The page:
Tips for Growing Your Own Food When You Live in an Apartment

Having an apartment and a love of gardening is difficult. Because obviously, if you don’t have a yard, having a garden isn’t exactly possible. But that doesn’t mean you can’t grow things at all! Growing your own veggies can be a great way to reconnect with the food you eat. And it doesn’t have to be too much work. Keep reading for some simple tips for growing food in an apartment.

Tips for Gardening in an Apartment

variety of vegetables
Photo by Adonyi Gu00e1bor on

Fortunately, growing food in small spaces has been done by many people, especially considering the growing popularity of urban farming! So don’t lose hope about growing food when you move into a little shoebox apartment. And if you feel like you don’t even know where to start, these tips should help you a lot!

Start with Seedlings Rather Than Seeds

My first tip, which I’ve found to be incredibly helpful, is starting with seedlings rather than seeds. I like doing this partially because I’m a bit impatient. (: I like getting quick results and seeing progress early on in the process. This motivates me to keep maintaining the plants, since it sometimes takes a while before you can eat them. Another reason to do this is that you can more specifically pick out what you’re getting, since the plant has already starting growing. Lastly, seeds are pretty high maintenance. If you’re inside, there probably isn’t going to be as much sunlight as there would be outdoors. Little seeds need a solid 8 hours of sunlight each day to get started. So it’s definitely a good idea to purchase plants when that growing period has already been done in a more controlled environment.

Buy From Local Gardeners

The reason to do this is not only to support local gardeners, but also to ensure that the climate you’re in is conducive to the growth of your plants. This way, you can expect them to do better once you take them home. Although, if you aren’t using a balcony or window plant, then you have a little bit more control over the climate within your apartment either way.

Start with 1 or 2 Plants

If you’re a first time gardener, you don’t want to set yourself up for failure by starting a humongous collection of plants during your first season of gardening. This is something that I’ve done and about half my plants ended up dying. (It was very sad…) So my suggestion is to start with only 1 or 2 plants. That way, you can give them your undivided attention and keep them from dying. Whether you have 20 plants or 2 plants, you’ll still be proud of yourself when you finally get to pick that veggie off the vine and eat it, knowing that you worked hard helping it grow.

Use the Proper Containers

Because you’re not outside gardening in the ground, you have to carefully consider what container you are putting your plants in. Most plants do better the more space they have. This gives their roots room to spread out, allowing for maximum growth. Herbs are plants that will probably be fine in just a small little pot. But everything else should be in a container that holds at least 7 gallons. Even more is preferred if you have the space. Something I learned in the first year of gardening in my apartment was that you should buy planters with drainage holes in the bottom. And be sure to put a plate underneath to catch the drainage. You may need to empty this regularly. (Sometimes the plant will just kind of re-absorb it.) The drainage holes help to prevent rotting and allow for more  space for oxygen in the bottom of the planter.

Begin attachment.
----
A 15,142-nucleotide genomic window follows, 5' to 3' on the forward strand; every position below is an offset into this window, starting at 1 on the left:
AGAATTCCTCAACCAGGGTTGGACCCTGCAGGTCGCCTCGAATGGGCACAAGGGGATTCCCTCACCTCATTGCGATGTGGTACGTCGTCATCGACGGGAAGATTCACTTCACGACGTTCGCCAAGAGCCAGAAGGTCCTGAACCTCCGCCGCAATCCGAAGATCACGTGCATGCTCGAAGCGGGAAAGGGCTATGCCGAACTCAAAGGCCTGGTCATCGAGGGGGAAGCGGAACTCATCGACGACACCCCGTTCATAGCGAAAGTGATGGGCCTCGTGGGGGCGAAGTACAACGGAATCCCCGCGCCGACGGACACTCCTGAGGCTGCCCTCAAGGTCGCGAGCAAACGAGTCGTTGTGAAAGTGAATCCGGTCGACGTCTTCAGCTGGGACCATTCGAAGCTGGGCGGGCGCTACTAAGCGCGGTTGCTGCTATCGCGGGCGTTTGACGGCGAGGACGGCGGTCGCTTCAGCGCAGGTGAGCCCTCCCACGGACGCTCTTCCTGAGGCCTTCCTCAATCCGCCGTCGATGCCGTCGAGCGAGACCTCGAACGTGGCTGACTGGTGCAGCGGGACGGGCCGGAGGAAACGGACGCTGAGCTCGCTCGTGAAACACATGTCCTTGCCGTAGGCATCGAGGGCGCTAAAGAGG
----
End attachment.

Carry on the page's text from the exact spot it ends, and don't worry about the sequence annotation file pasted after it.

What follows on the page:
Buying Soil

To be honest, I’m not an expert on soil. I will usually just pick some up wherever I’m getting my seedlings and that seems to work just fine. You could also buy it at Lowe’s, Home Depot, or some place similar. The same can be said for planter pots. If you’re looking for something particular or more fancy, I would talk to your local gardener, who is sure to be an expert on the subject.

Ask About a Community Garden

Because of the increase in urban gardening, many apartments actually have community gardens available to their residents. There are also non-apartment-affiliated community gardens in a lot of cities. Ask you apartment staff and do research about gardens in the area that you might be able to use. This is a great space to grow plants that are unable to survive indoors.

Research the Needs of Your Specific Plants

Each plant has slightly different needs, with regards to water, soil space, and sunlight. It’s important to do some research ahead of time to determine the needs of the specific plants that you want. This way, you’ll be prepared for how often you’ll need to water it, how big of a container it’ll need, and where in your apartment you should put it.

Plants That Are Easy to Grow In An Apartment

close up of woman holding vegetables
Photo by Les Bourgeonniers on

Not all plants are able to grow indoors. But fortunately for us, there are actually many plants that can do so successfully. Here is a list of some of them that you might want to try!

  • Herbs
  • Tomatoes
  • Salad Greens (Romaine, Spinach, Arugula)
  • Bell Peppers
  • Mushrooms
  • Carrots
  • Radishes
  • Green Beans
  • Kale
  • Swiss Chard
  • Green Onions
  • Potatoes
  • Zucchini


If gardening is truly something you want to do, you can make it happen, even if you live in an apartment. So use some of these tips to start growing some of your own food this year!

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